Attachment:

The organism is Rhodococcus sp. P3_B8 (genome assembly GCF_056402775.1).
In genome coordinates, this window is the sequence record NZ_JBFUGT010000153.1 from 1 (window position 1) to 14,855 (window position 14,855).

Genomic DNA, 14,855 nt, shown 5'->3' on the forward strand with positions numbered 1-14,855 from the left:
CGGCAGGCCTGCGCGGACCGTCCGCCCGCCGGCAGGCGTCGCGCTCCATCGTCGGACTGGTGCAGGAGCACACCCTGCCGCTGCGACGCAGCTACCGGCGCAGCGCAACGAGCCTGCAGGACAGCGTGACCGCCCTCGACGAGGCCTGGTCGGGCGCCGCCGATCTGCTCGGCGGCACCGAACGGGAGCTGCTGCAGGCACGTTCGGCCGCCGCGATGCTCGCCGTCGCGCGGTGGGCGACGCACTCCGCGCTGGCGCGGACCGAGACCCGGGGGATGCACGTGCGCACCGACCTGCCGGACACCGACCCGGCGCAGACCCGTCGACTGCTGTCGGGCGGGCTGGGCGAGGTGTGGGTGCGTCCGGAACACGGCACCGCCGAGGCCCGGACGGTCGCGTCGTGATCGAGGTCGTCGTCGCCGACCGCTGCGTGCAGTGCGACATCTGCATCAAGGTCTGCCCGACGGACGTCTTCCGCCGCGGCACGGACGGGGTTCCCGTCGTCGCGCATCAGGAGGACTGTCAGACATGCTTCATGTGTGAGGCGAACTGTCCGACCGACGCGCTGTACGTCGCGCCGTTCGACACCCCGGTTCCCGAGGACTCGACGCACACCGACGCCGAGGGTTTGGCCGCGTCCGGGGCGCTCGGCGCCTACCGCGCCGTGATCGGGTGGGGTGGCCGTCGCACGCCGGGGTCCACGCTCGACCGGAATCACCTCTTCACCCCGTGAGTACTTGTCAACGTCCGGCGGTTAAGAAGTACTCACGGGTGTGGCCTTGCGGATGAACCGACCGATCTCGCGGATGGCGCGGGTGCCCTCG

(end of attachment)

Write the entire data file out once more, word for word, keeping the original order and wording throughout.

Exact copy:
The organism is Rhodococcus sp. P3_B8 (genome assembly GCF_056402775.1).
In genome coordinates, this window is the sequence record NZ_JBFUGT010000153.1 from 1 (window position 1) to 14,855 (window position 14,855).

Genomic DNA, 14,855 nt, shown 5'->3' on the forward strand with positions numbered 1-14,855 from the left:
CGGCAGGCCTGCGCGGACCGTCCGCCCGCCGGCAGGCGTCGCGCTCCATCGTCGGACTGGTGCAGGAGCACACCCTGCCGCTGCGACGCAGCTACCGGCGCAGCGCAACGAGCCTGCAGGACAGCGTGACCGCCCTCGACGAGGCCTGGTCGGGCGCCGCCGATCTGCTCGGCGGCACCGAACGGGAGCTGCTGCAGGCACGTTCGGCCGCCGCGATGCTCGCCGTCGCGCGGTGGGCGACGCACTCCGCGCTGGCGCGGACCGAGACCCGGGGGATGCACGTGCGCACCGACCTGCCGGACACCGACCCGGCGCAGACCCGTCGACTGCTGTCGGGCGGGCTGGGCGAGGTGTGGGTGCGTCCGGAACACGGCACCGCCGAGGCCCGGACGGTCGCGTCGTGATCGAGGTCGTCGTCGCCGACCGCTGCGTGCAGTGCGACATCTGCATCAAGGTCTGCCCGACGGACGTCTTCCGCCGCGGCACGGACGGGGTTCCCGTCGTCGCGCATCAGGAGGACTGTCAGACATGCTTCATGTGTGAGGCGAACTGTCCGACCGACGCGCTGTACGTCGCGCCGTTCGACACCCCGGTTCCCGAGGACTCGACGCACACCGACGCCGAGGGTTTGGCCGCGTCCGGGGCGCTCGGCGCCTACCGCGCCGTGATCGGGTGGGGTGGCCGTCGCACGCCGGGGTCCACGCTCGACCGGAATCACCTCTTCACCCCGTGAGTACTTGTCAACGTCCGGCGGTTAAGAAGTACTCACGGGTGTGGCCTTGCGGATGAACCGACCGATCTCGCGGATGGCGCGGGTGCCCTCG